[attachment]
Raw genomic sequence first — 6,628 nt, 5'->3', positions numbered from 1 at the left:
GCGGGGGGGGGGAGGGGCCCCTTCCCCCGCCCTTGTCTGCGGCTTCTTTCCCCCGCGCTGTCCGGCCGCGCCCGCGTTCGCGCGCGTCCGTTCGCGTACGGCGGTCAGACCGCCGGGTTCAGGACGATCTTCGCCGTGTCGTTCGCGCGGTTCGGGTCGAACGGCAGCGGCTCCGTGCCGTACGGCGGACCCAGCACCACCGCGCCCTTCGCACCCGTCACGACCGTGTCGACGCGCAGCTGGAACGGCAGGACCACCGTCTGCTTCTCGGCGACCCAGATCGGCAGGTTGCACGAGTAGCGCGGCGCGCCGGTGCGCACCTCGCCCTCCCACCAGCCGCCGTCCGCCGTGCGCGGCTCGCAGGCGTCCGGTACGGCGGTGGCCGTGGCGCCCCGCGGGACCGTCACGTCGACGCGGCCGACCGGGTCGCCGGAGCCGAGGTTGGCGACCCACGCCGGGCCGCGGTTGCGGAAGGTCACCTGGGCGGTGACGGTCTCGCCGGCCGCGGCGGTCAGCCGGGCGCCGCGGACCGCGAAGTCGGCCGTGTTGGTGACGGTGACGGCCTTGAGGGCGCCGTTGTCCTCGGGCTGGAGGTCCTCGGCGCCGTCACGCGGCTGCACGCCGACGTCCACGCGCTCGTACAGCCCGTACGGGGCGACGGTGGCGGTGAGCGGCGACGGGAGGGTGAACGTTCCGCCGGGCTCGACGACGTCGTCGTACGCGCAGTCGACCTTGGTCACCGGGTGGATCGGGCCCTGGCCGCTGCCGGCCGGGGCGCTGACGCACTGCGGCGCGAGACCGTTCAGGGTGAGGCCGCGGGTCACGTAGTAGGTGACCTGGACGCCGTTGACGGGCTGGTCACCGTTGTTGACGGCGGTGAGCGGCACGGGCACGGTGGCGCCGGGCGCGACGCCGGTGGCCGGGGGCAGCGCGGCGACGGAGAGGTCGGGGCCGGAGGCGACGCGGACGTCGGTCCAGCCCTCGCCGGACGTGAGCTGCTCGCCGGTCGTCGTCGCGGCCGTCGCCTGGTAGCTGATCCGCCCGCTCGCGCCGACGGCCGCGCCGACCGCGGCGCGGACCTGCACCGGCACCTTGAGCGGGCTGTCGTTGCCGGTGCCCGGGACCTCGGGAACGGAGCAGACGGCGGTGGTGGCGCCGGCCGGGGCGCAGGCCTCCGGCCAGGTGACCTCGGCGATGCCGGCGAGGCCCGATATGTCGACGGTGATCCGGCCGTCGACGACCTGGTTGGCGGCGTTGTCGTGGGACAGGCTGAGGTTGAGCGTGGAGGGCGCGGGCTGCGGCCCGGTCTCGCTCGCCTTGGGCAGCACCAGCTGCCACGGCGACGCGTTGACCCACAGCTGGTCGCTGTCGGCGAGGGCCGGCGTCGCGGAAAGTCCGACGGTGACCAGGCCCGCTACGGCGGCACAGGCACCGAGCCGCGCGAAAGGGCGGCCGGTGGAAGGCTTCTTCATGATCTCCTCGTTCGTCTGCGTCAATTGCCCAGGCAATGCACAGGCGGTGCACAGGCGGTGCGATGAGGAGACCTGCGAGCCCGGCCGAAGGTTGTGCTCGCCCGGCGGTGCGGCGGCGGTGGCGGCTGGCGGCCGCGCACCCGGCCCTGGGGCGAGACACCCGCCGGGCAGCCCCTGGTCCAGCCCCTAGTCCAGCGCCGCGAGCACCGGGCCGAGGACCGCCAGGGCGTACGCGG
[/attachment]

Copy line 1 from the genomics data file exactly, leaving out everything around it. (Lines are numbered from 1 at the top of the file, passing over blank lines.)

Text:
Raw genomic sequence first — 6,628 nt, 5'->3', positions numbered from 1 at the left: